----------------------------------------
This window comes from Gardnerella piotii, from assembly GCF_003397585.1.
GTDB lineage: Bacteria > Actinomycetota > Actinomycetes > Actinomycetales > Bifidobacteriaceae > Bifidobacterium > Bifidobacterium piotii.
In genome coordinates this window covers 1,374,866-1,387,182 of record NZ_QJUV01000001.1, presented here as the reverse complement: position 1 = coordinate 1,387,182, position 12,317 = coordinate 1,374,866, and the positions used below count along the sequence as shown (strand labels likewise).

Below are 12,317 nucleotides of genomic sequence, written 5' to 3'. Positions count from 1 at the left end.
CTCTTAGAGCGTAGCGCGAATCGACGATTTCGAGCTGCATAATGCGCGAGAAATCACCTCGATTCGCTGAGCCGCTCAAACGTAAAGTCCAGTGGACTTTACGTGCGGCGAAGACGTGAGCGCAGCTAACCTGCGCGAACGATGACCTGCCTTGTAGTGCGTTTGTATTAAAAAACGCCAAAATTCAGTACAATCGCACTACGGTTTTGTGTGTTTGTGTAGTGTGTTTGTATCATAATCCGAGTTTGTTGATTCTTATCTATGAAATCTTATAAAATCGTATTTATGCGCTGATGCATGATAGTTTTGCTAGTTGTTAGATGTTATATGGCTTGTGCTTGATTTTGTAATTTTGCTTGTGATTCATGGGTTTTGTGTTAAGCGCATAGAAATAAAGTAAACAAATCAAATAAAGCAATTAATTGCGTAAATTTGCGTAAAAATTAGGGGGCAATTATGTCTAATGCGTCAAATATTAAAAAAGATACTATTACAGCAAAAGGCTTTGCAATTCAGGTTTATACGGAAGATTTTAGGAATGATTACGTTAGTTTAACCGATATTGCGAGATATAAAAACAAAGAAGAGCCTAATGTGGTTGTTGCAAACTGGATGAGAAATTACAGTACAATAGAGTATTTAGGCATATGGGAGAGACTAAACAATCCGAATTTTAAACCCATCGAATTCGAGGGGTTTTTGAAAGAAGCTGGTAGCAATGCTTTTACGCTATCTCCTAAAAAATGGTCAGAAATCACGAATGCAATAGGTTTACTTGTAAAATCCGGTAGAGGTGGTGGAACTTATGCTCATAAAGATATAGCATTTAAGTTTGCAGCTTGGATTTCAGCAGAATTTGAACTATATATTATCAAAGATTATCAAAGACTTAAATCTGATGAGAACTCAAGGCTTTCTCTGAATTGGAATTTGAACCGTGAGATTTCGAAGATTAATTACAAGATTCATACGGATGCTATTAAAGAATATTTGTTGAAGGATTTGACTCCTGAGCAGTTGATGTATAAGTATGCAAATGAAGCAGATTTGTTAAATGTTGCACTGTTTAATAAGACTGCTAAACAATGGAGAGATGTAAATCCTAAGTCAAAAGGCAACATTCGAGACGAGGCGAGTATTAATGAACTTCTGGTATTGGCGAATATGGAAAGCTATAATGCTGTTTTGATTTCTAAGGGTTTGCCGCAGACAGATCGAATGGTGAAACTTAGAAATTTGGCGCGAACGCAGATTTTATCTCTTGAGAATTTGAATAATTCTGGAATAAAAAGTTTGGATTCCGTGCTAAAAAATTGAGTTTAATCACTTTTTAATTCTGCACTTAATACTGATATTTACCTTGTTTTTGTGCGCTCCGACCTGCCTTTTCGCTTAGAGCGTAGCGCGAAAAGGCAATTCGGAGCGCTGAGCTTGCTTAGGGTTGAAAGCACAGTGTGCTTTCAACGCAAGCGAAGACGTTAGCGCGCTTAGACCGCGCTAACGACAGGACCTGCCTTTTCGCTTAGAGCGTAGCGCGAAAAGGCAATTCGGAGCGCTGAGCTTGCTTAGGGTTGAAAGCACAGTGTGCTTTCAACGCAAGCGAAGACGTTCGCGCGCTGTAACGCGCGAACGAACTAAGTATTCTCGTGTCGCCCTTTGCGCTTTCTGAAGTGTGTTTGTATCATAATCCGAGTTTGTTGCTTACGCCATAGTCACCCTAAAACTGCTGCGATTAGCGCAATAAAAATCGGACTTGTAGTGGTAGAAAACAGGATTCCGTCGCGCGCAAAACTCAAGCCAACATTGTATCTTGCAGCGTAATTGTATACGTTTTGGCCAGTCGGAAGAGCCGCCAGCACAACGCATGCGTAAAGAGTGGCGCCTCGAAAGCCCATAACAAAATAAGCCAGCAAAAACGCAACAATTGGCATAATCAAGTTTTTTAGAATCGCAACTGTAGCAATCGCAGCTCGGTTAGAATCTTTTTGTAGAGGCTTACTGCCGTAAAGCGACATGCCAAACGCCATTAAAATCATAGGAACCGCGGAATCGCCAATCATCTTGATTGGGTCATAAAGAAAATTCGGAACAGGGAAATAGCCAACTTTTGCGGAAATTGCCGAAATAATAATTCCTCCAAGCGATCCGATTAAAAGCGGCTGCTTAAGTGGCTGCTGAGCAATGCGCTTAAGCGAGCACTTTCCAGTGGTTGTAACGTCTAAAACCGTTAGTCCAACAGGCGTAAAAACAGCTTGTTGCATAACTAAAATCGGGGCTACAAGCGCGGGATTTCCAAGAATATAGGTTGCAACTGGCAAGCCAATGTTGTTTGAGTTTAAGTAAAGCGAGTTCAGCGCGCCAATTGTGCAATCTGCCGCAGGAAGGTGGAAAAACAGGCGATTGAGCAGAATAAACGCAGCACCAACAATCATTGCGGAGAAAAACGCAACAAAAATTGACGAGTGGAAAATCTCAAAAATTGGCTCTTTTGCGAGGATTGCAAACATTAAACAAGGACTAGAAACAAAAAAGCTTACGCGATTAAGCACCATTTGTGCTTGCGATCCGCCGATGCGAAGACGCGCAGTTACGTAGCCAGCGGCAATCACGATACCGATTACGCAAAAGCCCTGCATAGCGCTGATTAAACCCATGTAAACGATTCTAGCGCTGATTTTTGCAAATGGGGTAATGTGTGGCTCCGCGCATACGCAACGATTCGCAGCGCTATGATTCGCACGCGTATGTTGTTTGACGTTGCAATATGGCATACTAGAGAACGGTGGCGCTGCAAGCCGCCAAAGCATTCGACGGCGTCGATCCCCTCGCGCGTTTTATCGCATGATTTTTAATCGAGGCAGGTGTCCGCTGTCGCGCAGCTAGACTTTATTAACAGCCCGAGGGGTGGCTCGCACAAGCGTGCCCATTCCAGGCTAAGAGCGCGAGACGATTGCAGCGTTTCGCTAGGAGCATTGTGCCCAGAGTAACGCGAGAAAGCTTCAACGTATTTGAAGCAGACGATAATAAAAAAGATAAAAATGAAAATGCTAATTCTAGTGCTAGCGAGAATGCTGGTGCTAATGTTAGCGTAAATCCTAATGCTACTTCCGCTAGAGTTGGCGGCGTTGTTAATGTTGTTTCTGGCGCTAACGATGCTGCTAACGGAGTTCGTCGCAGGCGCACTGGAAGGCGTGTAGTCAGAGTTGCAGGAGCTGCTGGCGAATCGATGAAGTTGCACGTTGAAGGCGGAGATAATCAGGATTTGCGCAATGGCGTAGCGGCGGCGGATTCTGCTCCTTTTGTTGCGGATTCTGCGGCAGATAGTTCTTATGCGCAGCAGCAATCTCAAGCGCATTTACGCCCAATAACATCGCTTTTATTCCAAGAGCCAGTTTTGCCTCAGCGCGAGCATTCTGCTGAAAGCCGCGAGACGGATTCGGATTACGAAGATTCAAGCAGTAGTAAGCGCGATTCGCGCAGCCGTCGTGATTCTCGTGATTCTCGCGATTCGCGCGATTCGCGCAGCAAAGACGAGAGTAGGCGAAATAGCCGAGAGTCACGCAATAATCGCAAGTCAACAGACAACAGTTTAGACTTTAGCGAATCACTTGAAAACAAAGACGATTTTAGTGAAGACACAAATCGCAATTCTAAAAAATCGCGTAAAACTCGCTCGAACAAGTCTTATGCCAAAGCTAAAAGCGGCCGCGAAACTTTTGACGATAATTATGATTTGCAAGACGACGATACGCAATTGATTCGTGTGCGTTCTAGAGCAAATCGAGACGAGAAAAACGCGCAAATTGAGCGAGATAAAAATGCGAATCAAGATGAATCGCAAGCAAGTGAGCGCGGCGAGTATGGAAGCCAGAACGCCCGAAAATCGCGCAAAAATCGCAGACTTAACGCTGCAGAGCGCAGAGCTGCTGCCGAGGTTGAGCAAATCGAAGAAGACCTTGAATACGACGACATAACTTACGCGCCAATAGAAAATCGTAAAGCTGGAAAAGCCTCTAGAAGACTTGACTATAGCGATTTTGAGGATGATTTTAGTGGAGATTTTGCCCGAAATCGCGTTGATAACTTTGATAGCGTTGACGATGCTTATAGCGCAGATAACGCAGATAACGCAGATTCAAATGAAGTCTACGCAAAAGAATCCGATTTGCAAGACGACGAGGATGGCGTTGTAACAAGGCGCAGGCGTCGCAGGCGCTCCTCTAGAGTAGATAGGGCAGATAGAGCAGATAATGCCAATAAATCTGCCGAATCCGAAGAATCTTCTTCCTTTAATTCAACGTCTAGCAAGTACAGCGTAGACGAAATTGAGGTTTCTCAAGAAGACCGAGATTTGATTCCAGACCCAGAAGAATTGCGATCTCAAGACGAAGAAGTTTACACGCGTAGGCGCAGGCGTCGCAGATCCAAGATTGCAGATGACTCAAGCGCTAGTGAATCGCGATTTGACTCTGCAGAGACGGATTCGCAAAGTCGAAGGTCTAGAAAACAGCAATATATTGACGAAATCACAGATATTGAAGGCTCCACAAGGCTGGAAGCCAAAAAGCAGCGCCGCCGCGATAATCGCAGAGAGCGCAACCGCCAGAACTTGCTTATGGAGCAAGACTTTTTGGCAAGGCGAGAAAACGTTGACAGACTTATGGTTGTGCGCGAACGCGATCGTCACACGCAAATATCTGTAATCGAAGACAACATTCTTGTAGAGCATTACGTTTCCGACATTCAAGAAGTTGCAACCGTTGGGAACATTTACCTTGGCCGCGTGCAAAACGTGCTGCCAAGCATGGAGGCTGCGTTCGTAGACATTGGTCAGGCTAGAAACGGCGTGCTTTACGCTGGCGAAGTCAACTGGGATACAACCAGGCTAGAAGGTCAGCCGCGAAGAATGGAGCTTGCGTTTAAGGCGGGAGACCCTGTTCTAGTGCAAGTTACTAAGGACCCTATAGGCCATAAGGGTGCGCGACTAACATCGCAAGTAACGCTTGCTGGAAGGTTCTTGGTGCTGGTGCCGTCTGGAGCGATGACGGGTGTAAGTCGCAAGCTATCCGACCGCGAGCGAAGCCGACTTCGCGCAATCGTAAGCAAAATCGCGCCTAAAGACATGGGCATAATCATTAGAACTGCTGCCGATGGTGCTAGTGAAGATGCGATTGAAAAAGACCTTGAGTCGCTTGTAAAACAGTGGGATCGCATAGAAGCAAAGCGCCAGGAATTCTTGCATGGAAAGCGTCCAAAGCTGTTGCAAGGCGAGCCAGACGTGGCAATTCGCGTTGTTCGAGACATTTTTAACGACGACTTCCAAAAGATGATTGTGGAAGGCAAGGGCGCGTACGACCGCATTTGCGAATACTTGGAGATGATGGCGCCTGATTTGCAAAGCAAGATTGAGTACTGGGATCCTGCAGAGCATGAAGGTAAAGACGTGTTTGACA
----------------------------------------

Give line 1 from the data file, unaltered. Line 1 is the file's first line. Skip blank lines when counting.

This window comes from Gardnerella piotii, from assembly GCF_003397585.1.